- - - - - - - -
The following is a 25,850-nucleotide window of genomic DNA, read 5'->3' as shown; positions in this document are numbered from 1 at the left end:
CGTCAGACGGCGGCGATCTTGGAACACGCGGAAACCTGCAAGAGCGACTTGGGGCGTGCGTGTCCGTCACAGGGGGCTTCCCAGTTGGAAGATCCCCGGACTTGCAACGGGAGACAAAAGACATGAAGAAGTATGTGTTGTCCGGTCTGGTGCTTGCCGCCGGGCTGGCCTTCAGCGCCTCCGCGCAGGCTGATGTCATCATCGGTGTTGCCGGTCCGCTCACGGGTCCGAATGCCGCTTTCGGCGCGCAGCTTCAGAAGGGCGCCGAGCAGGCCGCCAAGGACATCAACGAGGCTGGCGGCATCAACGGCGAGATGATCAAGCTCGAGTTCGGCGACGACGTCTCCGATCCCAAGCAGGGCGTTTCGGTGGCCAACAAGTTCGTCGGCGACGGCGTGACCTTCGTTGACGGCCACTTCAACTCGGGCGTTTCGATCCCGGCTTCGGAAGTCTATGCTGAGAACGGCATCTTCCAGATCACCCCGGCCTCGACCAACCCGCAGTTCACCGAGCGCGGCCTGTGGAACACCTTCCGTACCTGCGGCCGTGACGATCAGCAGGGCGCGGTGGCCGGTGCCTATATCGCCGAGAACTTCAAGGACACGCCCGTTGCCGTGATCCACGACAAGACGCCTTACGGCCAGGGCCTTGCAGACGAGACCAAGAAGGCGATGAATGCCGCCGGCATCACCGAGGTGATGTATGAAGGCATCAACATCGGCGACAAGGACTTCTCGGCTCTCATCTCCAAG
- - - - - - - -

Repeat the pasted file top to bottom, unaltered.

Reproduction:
The following is a 25,850-nucleotide window of genomic DNA, read 5'->3' as shown; positions in this document are numbered from 1 at the left end:
CGTCAGACGGCGGCGATCTTGGAACACGCGGAAACCTGCAAGAGCGACTTGGGGCGTGCGTGTCCGTCACAGGGGGCTTCCCAGTTGGAAGATCCCCGGACTTGCAACGGGAGACAAAAGACATGAAGAAGTATGTGTTGTCCGGTCTGGTGCTTGCCGCCGGGCTGGCCTTCAGCGCCTCCGCGCAGGCTGATGTCATCATCGGTGTTGCCGGTCCGCTCACGGGTCCGAATGCCGCTTTCGGCGCGCAGCTTCAGAAGGGCGCCGAGCAGGCCGCCAAGGACATCAACGAGGCTGGCGGCATCAACGGCGAGATGATCAAGCTCGAGTTCGGCGACGACGTCTCCGATCCCAAGCAGGGCGTTTCGGTGGCCAACAAGTTCGTCGGCGACGGCGTGACCTTCGTTGACGGCCACTTCAACTCGGGCGTTTCGATCCCGGCTTCGGAAGTCTATGCTGAGAACGGCATCTTCCAGATCACCCCGGCCTCGACCAACCCGCAGTTCACCGAGCGCGGCCTGTGGAACACCTTCCGTACCTGCGGCCGTGACGATCAGCAGGGCGCGGTGGCCGGTGCCTATATCGCCGAGAACTTCAAGGACACGCCCGTTGCCGTGATCCACGACAAGACGCCTTACGGCCAGGGCCTTGCAGACGAGACCAAGAAGGCGATGAATGCCGCCGGCATCACCGAGGTGATGTATGAAGGCATCAACATCGGCGACAAGGACTTCTCGGCTCTCATCTCCAAG